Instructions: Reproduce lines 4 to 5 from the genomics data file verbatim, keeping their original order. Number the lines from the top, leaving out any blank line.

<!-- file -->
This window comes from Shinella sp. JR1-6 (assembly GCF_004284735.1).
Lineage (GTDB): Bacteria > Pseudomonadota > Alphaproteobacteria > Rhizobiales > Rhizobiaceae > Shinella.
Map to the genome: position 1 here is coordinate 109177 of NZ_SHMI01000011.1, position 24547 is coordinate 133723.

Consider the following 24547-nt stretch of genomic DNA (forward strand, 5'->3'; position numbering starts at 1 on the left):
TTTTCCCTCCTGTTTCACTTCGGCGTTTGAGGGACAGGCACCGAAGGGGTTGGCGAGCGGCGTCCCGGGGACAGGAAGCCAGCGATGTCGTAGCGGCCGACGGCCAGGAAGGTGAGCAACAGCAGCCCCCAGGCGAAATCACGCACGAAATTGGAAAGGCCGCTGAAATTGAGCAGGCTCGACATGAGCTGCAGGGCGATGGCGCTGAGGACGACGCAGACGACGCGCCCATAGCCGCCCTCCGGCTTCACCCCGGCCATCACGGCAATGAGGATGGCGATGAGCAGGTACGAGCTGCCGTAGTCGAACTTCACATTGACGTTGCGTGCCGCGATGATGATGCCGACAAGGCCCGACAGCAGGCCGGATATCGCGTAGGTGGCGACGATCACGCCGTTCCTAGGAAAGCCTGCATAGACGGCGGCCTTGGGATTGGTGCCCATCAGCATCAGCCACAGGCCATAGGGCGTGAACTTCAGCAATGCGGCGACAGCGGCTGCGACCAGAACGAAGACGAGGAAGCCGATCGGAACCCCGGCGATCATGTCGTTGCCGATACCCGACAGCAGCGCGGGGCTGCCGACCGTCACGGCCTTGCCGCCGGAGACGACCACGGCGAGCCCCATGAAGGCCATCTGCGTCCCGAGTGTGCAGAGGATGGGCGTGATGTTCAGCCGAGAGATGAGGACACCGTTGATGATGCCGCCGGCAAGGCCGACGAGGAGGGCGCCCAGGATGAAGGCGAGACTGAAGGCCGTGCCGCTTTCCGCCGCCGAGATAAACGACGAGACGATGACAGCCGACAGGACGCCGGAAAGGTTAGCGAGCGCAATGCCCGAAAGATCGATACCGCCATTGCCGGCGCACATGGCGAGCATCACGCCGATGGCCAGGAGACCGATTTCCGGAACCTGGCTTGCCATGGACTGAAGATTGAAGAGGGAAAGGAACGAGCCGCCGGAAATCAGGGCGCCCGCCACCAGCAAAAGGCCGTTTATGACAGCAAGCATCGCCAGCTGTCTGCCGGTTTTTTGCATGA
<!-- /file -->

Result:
Consider the following 24547-nt stretch of genomic DNA (forward strand, 5'->3'; position numbering starts at 1 on the left):
TTTTCCCTCCTGTTTCACTTCGGCGTTTGAGGGACAGGCACCGAAGGGGTTGGCGAGCGGCGTCCCGGGGACAGGAAGCCAGCGATGTCGTAGCGGCCGACGGCCAGGAAGGTGAGCAACAGCAGCCCCCAGGCGAAATCACGCACGAAATTGGAAAGGCCGCTGAAATTGAGCAGGCTCGACATGAGCTGCAGGGCGATGGCGCTGAGGACGACGCAGACGACGCGCCCATAGCCGCCCTCCGGCTTCACCCCGGCCATCACGGCAATGAGGATGGCGATGAGCAGGTACGAGCTGCCGTAGTCGAACTTCACATTGACGTTGCGTGCCGCGATGATGATGCCGACAAGGCCCGACAGCAGGCCGGATATCGCGTAGGTGGCGACGATCACGCCGTTCCTAGGAAAGCCTGCATAGACGGCGGCCTTGGGATTGGTGCCCATCAGCATCAGCCACAGGCCATAGGGCGTGAACTTCAGCAATGCGGCGACAGCGGCTGCGACCAGAACGAAGACGAGGAAGCCGATCGGAACCCCGGCGATCATGTCGTTGCCGATACCCGACAGCAGCGCGGGGCTGCCGACCGTCACGGCCTTGCCGCCGGAGACGACCACGGCGAGCCCCATGAAGGCCATCTGCGTCCCGAGTGTGCAGAGGATGGGCGTGATGTTCAGCCGAGAGATGAGGACACCGTTGATGATGCCGCCGGCAAGGCCGACGAGGAGGGCGCCCAGGATGAAGGCGAGACTGAAGGCCGTGCCGCTTTCCGCCGCCGAGATAAACGACGAGACGATGACAGCCGACAGGACGCCGGAAAGGTTAGCGAGCGCAATGCCCGAAAGATCGATACCGCCATTGCCGGCGCACATGGCGAGCATCACGCCGATGGCCAGGAGACCGATTTCCGGAACCTGGCTTGCCATGGACTGAAGATTGAAGAGGGAAAGGAACGAGCCGCCGGAAATCAGGGCGCCCGCCACCAGCAAAAGGCCGTTTATGACAGCAAGCATCGCCAGCTGTCTGCCGGTTTTTTGCATGA